Poland: Poland is facing an explosion of coronavirus cases that may need drastic action, the health minister has said after the country recorded more than 5,000 daily new infections for the first time since May.
Austria: Austria is struggling to curb the latest wave of infections, with more than 3,700 new cases registered on Wednesday, the most since March. Vaccinations have helped cap hospitalizations, however, with coronavirus patients in intensive-care units at less than a third of peak levels seen in April and a year ago.
Romania: Romania is seeking more help from the European Union to get medicine and medical personnel to treat coronavirus patients, the country’s health ministry said. Its Covid hospitals had no available ICU beds Wednesday, with about 1,800 people occupying existing capacity. The country is suffering one of the worst outbreaks in the world because of a low vaccination rate, insufficient restrictions and a disregard for social distancing measures. Top government officials are poised to discuss introducing tougher curbs later on Wednesday.
Malaysia: Malaysia’s Covid-19 tracking application has been misused by “malicious scripts” to send unsolicited one-time passwords to random phone numbers. The team running the MySejahtera app, which also verifies Covid vaccinations, said they received complaints from several users about getting OTP messages to verify their phone numbers for check-in QR registrations. Some users received emails saying they’ve tested positive for Covid. The incident sparked concerns on social media about a likely leak of personal data involving the nation’s 32 million people.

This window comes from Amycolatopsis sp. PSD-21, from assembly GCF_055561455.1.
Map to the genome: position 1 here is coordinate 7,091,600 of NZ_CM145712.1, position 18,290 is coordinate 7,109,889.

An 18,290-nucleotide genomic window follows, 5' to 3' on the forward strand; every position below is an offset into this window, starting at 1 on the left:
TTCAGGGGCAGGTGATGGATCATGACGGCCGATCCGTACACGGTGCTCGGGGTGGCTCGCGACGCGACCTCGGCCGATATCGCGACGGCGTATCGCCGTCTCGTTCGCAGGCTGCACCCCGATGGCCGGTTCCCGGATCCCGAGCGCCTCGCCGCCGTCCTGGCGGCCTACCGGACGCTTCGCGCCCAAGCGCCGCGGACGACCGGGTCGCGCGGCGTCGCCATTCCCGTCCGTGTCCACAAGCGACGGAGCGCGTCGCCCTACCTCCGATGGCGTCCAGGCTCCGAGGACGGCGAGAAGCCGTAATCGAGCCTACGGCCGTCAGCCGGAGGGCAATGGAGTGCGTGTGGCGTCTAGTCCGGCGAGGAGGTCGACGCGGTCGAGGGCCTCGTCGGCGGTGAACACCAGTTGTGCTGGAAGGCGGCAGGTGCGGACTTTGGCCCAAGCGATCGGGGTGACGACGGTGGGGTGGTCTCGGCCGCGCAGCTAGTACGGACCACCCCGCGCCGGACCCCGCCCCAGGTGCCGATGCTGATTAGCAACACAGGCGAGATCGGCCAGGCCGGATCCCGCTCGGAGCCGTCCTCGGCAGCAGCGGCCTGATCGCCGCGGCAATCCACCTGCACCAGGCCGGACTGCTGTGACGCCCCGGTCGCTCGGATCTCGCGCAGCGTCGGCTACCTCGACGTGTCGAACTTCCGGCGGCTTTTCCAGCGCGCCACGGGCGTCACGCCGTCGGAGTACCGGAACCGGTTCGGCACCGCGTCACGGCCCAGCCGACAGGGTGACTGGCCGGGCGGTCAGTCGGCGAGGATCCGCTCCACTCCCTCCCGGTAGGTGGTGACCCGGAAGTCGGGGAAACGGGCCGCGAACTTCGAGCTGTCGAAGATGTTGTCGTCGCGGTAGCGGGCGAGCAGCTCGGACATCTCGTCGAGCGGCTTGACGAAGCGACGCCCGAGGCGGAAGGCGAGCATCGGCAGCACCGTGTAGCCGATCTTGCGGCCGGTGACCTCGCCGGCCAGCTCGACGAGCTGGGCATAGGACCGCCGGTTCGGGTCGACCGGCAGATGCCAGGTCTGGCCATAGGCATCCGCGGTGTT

Australia: Excess AstraZeneca vaccines may go to waste in Australia. None of the current 7m surplus doses has been earmarked for foreign aid, with the volume of supply available to Pacific neighbours declining to just 26,500 last week. Former AMA president, Dr Mukesh Haikerwal, condemned “a very good vaccine going to waste”, as declining public take-up causes stock held by suburban GPs to pass expiration dates.
US: The US Food and Drug Administration cleared a broad path for millions of Americans to receive Covid-19 vaccine booster shots, as the nation looks to bolster its defenses and prevent another virus surge. The agency said in a statement on Wednesday that Moderna Inc. vaccine recipients over 65 and over can receive a third shot, as can adults 18 and up at high risk of severe Covid or with frequent institutional or occupational exposure to the virus that causes the disease. Additionally, all J&J recipients 18 and older are eligible for a booster shot at least two months after receiving their first dose.
Lithuania: Lithuania’s biggest news portals said they were switching off public comments on their articles about Covid-19 vaccines in an effort aimed at curbing conspiracy theories.
Bulgaria: Hundreds of anti-vaccine protesters took to the streets of Sofia to demonstrate Bulgaria’s new Covid pass requirement.
Latvia: Latvia is the first country to reimpose lockdown in Europe’s new Covid wave. The Baltic state once seen as coronavirus success story announced a month of restrictions including curfew.